Treatment for children with cancer has come a long way, with more children surviving than ever before. Although the survival rate is improving, many children will deal with life-long side effects as a result of their treatment. We need to make the next leap forward in discovering new cancer treatments that not only increase survival rates but also improve each child’s quality of life with fewer side effects. In order to accomplish this we have to improve our understanding of childhood cancer on a genetic level.

I am one of several researchers at Children’s Hospital of Wisconsin and the BloodCenter of Wisconsin studying cancer stem cells, specifically those in acute myeloid leukemia (AML), how they behave and what makes them different from normal blood cells. Stem cells are important because they can make many types of cancer unresponsive to chemotherapy, or return after chemotherapy first seems to have cleared it from the body.

Samuel Milanovich, MD, and Julie Talano, MD

Sam Milanovich, MD, and Julie Talano, MD, received grants from the Hyundai Hope on Wheels program.

Scientific advances in how we study and understand the genetics of cancer have opened the door to a new world of discovery. Uncovering what allows cancer stem cells to develop, how they work and why they don’t respond to chemotherapy is important in improving our understanding of diseases like AML. Learning how cancer stem cells use different genes will lead to better treatments with fewer side effects for patients with AML and other cancers.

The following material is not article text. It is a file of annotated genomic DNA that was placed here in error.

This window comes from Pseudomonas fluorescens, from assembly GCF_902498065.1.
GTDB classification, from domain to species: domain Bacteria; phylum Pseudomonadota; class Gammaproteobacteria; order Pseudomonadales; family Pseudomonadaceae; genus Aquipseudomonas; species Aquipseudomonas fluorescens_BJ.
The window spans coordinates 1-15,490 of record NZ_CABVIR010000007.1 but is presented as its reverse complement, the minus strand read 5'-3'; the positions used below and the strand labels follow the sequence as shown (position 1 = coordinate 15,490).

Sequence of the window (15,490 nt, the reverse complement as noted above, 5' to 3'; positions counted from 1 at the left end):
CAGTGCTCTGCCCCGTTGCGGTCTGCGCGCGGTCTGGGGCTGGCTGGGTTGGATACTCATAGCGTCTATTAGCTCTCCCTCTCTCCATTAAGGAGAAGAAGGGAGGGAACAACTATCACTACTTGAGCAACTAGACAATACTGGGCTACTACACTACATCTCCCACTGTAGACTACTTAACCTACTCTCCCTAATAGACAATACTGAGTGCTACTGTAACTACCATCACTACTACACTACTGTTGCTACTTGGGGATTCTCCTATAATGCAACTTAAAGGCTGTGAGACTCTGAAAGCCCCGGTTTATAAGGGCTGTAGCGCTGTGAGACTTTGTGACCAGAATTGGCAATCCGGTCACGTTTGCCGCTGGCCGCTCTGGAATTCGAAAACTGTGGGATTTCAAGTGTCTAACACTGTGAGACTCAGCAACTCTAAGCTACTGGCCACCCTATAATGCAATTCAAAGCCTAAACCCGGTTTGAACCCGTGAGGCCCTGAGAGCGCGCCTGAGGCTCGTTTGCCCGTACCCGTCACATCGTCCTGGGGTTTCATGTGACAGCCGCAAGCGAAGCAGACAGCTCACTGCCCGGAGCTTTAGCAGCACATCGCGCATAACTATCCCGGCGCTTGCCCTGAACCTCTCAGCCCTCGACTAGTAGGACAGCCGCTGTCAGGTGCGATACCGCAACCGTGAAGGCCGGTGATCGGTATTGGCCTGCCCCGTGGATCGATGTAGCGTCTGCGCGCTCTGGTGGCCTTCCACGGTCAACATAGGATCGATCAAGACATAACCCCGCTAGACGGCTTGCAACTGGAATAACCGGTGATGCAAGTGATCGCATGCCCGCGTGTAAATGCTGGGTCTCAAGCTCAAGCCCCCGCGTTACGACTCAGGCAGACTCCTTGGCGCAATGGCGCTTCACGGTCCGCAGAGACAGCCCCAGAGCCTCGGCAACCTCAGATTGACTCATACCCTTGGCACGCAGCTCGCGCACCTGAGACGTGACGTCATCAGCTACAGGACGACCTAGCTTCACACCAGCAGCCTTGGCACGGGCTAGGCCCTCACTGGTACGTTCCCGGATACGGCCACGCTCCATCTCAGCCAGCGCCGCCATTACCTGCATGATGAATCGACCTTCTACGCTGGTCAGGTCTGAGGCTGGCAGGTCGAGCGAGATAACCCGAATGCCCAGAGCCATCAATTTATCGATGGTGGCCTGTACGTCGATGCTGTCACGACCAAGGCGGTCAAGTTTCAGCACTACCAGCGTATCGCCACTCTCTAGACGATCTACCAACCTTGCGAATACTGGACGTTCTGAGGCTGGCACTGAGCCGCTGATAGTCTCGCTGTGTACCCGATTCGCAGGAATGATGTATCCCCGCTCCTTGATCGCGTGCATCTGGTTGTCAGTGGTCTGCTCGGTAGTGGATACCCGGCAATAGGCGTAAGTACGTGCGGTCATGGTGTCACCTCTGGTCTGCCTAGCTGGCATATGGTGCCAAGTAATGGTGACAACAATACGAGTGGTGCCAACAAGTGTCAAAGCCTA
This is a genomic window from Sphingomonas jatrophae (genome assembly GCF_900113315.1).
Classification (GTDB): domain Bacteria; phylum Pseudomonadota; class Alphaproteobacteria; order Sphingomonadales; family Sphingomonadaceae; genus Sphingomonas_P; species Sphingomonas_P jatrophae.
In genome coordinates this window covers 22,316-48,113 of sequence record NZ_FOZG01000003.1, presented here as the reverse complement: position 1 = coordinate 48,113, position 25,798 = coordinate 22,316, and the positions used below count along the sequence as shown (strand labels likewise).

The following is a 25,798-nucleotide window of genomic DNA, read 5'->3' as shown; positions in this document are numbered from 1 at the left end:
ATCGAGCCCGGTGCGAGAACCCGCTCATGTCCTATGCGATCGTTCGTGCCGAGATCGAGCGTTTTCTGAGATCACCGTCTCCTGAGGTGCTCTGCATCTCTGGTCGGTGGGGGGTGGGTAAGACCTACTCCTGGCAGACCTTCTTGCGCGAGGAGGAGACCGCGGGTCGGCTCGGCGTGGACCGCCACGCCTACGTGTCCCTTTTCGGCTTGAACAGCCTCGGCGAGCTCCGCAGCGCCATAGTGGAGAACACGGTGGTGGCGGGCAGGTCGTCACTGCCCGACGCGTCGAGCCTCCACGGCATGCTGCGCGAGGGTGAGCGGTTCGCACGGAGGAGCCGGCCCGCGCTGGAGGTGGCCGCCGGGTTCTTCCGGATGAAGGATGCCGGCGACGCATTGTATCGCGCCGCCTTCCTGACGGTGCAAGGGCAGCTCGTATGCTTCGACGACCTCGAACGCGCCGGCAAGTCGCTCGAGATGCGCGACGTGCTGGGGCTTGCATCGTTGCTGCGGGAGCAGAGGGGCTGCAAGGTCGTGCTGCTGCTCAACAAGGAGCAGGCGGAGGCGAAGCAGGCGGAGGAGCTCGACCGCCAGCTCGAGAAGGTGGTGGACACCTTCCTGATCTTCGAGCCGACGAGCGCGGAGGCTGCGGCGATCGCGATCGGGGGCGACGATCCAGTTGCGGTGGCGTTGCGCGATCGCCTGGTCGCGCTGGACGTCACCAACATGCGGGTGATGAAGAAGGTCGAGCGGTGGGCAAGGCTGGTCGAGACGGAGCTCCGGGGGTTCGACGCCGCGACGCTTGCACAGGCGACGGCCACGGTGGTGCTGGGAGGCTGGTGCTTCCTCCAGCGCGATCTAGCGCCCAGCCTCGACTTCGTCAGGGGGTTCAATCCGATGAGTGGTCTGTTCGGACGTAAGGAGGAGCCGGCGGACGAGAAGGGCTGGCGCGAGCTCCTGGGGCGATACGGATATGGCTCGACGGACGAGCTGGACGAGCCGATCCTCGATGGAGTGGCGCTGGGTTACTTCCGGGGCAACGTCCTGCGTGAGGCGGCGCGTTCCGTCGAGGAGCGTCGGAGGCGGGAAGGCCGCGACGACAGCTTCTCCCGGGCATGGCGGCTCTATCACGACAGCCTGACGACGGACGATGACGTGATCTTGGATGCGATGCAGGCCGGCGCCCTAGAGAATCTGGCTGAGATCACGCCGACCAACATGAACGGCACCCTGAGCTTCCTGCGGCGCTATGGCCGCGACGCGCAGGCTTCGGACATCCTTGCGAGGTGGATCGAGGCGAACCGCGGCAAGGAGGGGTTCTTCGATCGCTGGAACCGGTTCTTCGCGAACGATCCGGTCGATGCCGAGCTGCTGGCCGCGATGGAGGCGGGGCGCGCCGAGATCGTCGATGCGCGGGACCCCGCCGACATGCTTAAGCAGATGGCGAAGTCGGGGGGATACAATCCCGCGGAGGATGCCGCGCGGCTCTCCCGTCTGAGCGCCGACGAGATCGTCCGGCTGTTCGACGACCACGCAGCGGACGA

My research is possible because of the generous contributions of individuals and foundations in our community, especially the $75,000 grant I received this week from the Hyundai Hope on Wheels program. Without this support, we couldn’t conduct the cutting-edge research needed to improve our understanding of cancer at a basic, genetic level and apply that knowledge to the development of better treatments.

National Childhood Cancer Awareness Month

Cancer remains one of the leading causes of death in children, and that’s why pediatric cancer research is so important. September is National Childhood Cancer Awareness Month. I hope you’ll help Children’s Hospital continue to provide the very best care for children with cancer and support our vital research. Please donate now to Children’s Hospital of Wisconsin. Big or small, your gift can help get us closer to a cure.

~ Sam Milanovich, MD, fellow, Pediatrics Hematology/Oncology, Medical College of Wisconsin
Sam Milanovich, MD 

Comments are closed.